Going through Hacker School for the first time this summer made me more familiar with the landscape of programming. I began to see patterns, and with that, paths. I know what kind of things interest me and what I want to get good at. This is my list of things I am either learning right now or want to learn during my second time around. The first half consists of things to do, and the last half of general themes.
DSLs are programming languages optimized for reasoning within a certain domain. This is done by focusing only on the relevant components and ways of composing these within that domain.
For example, with HTML you have elements for things like paragraphs and headings that denote how things should be rendered in a web browser, and these elements can be nested in a natural manner.
I believe writing domain-specific languages is a powerful way to solve problems in general, as well as a good exercise in problem decomposition and programming-language-of-choice mastery.
There are plenty of examples of powerful DSLs - for markup (HTML), symbolic math (Mathematica), string matching (regex), relational data querying (SQL), parsers (YACC), and hardware design (Verilog).
In Clojure, writing DSLs is fairly natural, largely thanks to its code as data property. Code as data means the source code itself is represented by native data structures (symbols, lists, vectors, maps etc). This makes it easy to extend the language with your own syntactic constructs, essentially bending the language to your will, with the help of macros.
The evaluator, which determines the meaning of expressions in a programming language, is just another program. -- SICP
Specific projects: Toy DSL for expressing and reasoning about logical circuits. DSL in Clojurescript for dealing with state and/or DOM manipulation in client-side single-page apps.
Concurrency and communication
Concurrency deals with several processes running at the same time. How do you run and coordinate them?
There are many ways computer programs can communicate. More specifically what I want to explore is how to create and use RESTful APIs in a sane manner. This also touches on interface design, which is another topic that I want to learn more about.
Go is a simple, modern language which was designed with concurrency and server software in mind, so that's the context I will explore these things in.
Specific projects: Write a server that exposes a RESTful API, deals with lots of connections and does computations in another process
Data structures and algorithms
The reason for learning about algorithms and data structures is not so much for knowing the specific algorithms per se as it is for knowing what it looks like under the hood, and being able to go from a problem to feeling what type of data structure and algorithms ought to be used.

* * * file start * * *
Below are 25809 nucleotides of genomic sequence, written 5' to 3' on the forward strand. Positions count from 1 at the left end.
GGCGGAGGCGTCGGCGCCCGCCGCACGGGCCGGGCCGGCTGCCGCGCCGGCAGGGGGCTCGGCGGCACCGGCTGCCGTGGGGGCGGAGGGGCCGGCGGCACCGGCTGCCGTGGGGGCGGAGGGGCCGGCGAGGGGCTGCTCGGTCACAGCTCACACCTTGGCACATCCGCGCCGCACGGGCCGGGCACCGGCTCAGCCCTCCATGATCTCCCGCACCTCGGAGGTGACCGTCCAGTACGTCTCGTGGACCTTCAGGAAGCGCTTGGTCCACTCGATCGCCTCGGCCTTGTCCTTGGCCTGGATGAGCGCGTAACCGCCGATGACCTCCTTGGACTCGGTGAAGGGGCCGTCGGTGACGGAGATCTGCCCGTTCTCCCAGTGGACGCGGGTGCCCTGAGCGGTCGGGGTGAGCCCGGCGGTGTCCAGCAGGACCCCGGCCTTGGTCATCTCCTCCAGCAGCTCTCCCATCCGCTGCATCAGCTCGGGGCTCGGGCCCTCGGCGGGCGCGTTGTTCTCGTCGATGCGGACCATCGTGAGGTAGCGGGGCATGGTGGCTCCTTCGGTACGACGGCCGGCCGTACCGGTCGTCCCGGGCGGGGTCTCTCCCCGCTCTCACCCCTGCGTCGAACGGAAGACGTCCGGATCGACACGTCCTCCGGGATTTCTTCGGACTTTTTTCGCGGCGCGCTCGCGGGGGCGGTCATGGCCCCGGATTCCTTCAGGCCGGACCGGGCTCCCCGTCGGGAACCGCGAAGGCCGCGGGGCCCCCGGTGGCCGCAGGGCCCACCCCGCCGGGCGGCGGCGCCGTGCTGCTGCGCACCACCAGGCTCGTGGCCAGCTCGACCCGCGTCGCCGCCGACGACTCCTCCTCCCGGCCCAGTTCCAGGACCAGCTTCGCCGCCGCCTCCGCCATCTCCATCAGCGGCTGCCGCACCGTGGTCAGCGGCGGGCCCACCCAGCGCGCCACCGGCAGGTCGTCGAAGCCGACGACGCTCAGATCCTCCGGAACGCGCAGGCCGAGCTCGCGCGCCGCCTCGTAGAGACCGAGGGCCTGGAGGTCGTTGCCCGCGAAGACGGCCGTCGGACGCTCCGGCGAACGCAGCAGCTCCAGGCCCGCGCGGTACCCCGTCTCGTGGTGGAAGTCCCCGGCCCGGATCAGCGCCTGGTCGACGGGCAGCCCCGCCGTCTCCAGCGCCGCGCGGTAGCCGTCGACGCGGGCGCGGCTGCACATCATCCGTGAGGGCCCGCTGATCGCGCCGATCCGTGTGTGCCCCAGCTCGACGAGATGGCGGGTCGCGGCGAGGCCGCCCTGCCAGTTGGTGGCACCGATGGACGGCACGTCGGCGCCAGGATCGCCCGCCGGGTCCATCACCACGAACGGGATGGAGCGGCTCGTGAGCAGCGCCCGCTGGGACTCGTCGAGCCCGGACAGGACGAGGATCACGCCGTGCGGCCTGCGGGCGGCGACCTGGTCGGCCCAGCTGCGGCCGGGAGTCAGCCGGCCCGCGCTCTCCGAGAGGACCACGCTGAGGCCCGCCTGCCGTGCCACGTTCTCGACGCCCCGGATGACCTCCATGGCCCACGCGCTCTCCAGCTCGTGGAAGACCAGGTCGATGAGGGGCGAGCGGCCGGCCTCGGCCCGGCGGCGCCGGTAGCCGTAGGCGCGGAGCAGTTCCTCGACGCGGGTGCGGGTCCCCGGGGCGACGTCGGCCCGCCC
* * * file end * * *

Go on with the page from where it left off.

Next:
Specific projects: Implement and know when to use basic data structures using Data Structures and Algorithms by Aho et al.
Feedback and tangibility
In programming, and in any other pursuit, for that matter, we do things on a small level - typing individual characters on a keyboard - and on a large level - starting huge software projects. Regardless of what level, feedback is important to know where we are and what we are supposed to be doing.
Examples of actions with feedback: evaluating expressions in a REPL, writing tests for functions or expected behaviors, pushing code; interaction with end users, extra eyes and social cues while pair coding with someone, chaos monkey testing a complex system.
These are just patterns and things to be mindful of. There are no hard and fast rules.
In general, the goal is to make things yours as much as possible. Bring it closer. Knock down walls. Install doors.
Specific ideas: Start writing tests and create a workflow that eases friction. If you are stuck, ask yourself what feedback would make what you are doing trivial, then make it so.
Low coupling, high cohesion
This is part of general system design and project structure. It is a general goal to be conscious of and to strive for.
It is very much related to the notion by Rich Hickey, and surely shared by others, thatdesign is about taking things apart.
Specific ideas: Make a non-trivial library with low coupling and high cohesion. Be conscious of and study good systems, regardless of domain. Make a web service with moving parts and break it.
Write-ups and documentation
Rumor has it that programming is as much about communicating as it is about actually coding.
Specific ideas: Do technical write-ups of things you have made. Write documentation and usage examples for your programs.
Most important of all